William Shakespeare’s play, Much Ado About Nothing has two main storylines. The first is the love/hate “merry war” relationship between Beatrice and Benedick, who trade insults and injuries and by a series of well-meaning deceptions, are made to fall madly in love with one another. The other major plotline concerns Beatrice’s cousin, Hero, and Benedick’s best friend, Claudio, who ruins his own wedding in spectacular fashion when he announces he has seen Hero with another man at her bedroom window.
To my mind, Much Ado About Nothing (1993) is one of the best film adaptations of a Shakespeare play in existence. As someone who has to teach Much Ado About Nothing to a bunch of fourteen year olds, this is certainly the version that best gets the job done. It’s lighter, brighter and somehow much easier to follow than Joss Whedon’s artsy “Miss, why is it in black and white?” offering, which feels strangely cold to me, despite my love for Whedon’s early, non Marvel works.
Branagh’s version is supremely watchable and repeats well, however overly cheery it may get at times. Shakespeare’s comedic and dramatic style invites a type of melodrama that rarely translates well onto the big screen without seeming embarrassing or overstated, but here it somehow works. Thespian Branagh can indeed be too ‘big’ when in front of film cameras and it feels at points that he is over-egging his comic delivery to the point of annoyance, but we can allow him a little self-indulgence. The whole film is most definitely one of Kenneth Branagh’s babies; he is credited with the screenplay, the direction and he stars as one of the two leads.
While the physical japes and over-complicated word play may not necessarily convert to laugh out loud comedy for today’s audiences, the film does coax a little grin from its viewer throughout – and at times perhaps even a cheeky titter. It’s also one of those films which looked like it was a lot of fun to make but also manages to be fun to watch, especially with so much beautiful Italian scenery to gawp at. Coupled with the sight of a partially bearded Keanu Reeves riding in slow motion on horseback, the film truly is a visual delight. Criticism over Mr Reeve’s poor English accent and stiff delivery be damned – it works for the part.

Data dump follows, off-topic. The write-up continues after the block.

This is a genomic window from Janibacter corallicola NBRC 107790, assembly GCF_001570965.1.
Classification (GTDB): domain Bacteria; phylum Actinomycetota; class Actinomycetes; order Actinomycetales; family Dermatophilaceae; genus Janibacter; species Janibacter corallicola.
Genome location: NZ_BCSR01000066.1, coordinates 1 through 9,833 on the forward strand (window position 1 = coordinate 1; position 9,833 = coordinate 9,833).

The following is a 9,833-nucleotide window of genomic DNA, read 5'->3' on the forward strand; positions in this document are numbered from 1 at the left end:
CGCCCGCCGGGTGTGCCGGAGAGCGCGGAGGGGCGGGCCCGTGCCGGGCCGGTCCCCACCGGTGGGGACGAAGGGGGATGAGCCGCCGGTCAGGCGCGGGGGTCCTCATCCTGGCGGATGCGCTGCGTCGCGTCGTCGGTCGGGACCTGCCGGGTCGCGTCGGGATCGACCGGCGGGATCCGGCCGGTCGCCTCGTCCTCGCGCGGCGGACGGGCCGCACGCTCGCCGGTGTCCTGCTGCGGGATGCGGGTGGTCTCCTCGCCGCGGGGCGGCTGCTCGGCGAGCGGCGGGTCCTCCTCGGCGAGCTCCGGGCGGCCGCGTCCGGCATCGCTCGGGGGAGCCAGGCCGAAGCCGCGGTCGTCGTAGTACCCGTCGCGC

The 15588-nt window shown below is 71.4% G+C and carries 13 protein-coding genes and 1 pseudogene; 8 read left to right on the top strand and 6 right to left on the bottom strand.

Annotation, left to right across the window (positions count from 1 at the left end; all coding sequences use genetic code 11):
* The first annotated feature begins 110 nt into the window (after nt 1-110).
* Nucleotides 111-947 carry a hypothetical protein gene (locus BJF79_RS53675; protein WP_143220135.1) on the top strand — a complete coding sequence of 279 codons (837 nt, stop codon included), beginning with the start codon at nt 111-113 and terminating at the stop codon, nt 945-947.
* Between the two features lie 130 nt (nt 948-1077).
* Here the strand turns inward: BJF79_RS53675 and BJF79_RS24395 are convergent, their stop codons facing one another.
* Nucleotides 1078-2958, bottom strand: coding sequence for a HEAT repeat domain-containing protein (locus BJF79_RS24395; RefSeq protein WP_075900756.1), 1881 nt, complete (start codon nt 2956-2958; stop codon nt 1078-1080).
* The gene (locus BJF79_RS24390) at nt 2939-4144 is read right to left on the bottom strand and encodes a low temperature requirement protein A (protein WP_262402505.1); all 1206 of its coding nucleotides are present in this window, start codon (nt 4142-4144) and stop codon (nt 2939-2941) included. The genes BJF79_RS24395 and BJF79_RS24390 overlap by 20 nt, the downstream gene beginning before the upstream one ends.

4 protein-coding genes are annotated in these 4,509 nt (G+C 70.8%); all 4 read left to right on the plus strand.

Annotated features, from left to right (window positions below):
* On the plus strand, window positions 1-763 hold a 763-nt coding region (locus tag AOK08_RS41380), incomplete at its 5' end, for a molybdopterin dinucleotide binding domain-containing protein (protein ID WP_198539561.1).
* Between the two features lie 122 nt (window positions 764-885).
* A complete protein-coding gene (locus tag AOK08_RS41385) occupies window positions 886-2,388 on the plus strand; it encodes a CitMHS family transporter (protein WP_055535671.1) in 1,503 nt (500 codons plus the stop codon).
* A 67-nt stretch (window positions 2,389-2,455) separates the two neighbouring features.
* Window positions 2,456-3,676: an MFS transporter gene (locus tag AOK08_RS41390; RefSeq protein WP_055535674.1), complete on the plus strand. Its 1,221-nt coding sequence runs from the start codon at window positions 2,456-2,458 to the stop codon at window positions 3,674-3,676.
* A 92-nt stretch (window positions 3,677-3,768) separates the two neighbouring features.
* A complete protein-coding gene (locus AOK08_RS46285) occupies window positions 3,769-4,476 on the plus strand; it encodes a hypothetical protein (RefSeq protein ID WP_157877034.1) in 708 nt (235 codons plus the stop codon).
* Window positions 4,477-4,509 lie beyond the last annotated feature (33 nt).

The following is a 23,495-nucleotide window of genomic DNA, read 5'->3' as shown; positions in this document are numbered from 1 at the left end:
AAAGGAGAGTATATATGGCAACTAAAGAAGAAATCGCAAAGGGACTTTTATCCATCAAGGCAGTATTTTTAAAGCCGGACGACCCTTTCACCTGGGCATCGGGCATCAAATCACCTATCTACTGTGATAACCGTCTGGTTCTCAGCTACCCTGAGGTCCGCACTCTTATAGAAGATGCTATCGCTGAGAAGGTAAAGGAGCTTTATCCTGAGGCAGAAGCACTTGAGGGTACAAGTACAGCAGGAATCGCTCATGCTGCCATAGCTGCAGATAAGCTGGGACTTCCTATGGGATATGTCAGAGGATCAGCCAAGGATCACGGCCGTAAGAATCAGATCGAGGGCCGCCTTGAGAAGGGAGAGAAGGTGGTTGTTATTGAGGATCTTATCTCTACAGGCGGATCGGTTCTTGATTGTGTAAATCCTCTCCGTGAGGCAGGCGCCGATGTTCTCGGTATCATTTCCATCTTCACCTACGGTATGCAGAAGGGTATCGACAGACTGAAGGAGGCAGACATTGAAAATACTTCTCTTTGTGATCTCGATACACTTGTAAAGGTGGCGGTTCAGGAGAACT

Much has been made of Kenneth Branagh and Emma Thompson’s real life marriage and divorce, and how this relates to the quarrelling, on-again-off-again dynamic between Benedick and Beatrice. There is a fiery chemistry between them that is more than suitable; and, I believe, I detect a mutual professional respect between the two of them.
There’s also all of the other usual Branagh crew; his Shakespearean regulars Brian Blessed (Antonio) and Richard Briars (Leonato). There’s then the inbreeding of Branagh’s then-wife Thompson and his mother-in-law, Phyllida Law. There are also a host of other familiar faces, few of whom seem to have diminished in fame since 1993, and have actually managed to increase in popularity. There’s British comedy stalwart Imelda Staunton (Margaret), re-emerging star of 2014’s Birdman, Michael Keaton (As Dogberry – you’ve never witnessed Keaton so greasy or, unfortunately, unintelligible, meaning that most of Dogberry’s humorous word-play is lost.) Kate Beckinsale, now of the 2003 Underworld films plays Hero, Robert Sean Leonard (Claudio) who owes continued success to the TV series House, even Keanu Reeves (Don John) and Denziel Washington (Don Pedro) are still going strong. I think Branagh was only able to beat this cast list with his 1996 version of Hamlet, and that’s only because he got Charlton Heston.
The music also deserves a mention. The composer is Patrick Doyle, who also wrote the fantastic soundtrack to Disney/Pixar’s Brave (2012). In my view, this greatest version of Much Ado also manages to contain the best version of the melody for Sigh No More, which although an earworm, is mainly responsible for the frankly joyful feel-good ending of the film. Branagh also uses the lyrics of Sigh No More to frame his interpretation of the play; they are used to bookend the film and reflect the happy-go-lucky, that’s-the-way-the-cookie-crumbles outlook to fickle and fleeting relationships.
Costume designer Phyllis Dalton also does her job well. There is enough symbolism in the masked ball scene to base an entire lesson on! With Don John’s satanic looking red mask with its hooked beak, Beatrice’s cunning cat disguise and Benedick’s grinning fool, it’s not subtle but it is fun.
The whole film is over-dramatic, but this helps to make the thrust of the language easier to follow. Heightened emotions, if pitched well, raise likewise heightened emotions in the audience and help to maintain focus where intricacies of Shakespearean words and plot might lose it.
Sometimes it’s nice to watch a happy movie for a change. If you are trying to learn the play or it you just want your cockles warmed, go forth and watch Much Ado About Nothing. You have nothing to lose accept that grumpy face.